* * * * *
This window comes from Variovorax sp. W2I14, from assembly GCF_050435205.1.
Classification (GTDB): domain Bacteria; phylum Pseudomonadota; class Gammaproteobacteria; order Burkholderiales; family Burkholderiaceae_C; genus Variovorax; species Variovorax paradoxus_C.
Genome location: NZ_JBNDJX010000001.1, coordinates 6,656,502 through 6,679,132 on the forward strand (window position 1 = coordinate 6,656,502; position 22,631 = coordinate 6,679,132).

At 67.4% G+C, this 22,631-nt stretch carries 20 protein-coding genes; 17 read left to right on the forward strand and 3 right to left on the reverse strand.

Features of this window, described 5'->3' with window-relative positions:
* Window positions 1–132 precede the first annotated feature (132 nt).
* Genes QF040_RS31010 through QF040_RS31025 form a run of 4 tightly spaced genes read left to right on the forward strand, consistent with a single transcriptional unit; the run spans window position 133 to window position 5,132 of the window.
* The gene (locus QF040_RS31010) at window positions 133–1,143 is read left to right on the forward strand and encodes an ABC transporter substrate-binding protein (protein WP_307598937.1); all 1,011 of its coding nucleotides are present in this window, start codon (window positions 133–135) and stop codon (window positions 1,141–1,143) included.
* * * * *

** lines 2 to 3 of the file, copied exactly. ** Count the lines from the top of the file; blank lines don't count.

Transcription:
Classification (GTDB): domain Bacteria; phylum Pseudomonadota; class Gammaproteobacteria; order Burkholderiales; family Burkholderiaceae_C; genus Variovorax; species Variovorax paradoxus_C.
Genome location: NZ_JBNDJX010000001.1, coordinates 6,656,502 through 6,679,132 on the forward strand (window position 1 = coordinate 6,656,502; position 22,631 = coordinate 6,679,132).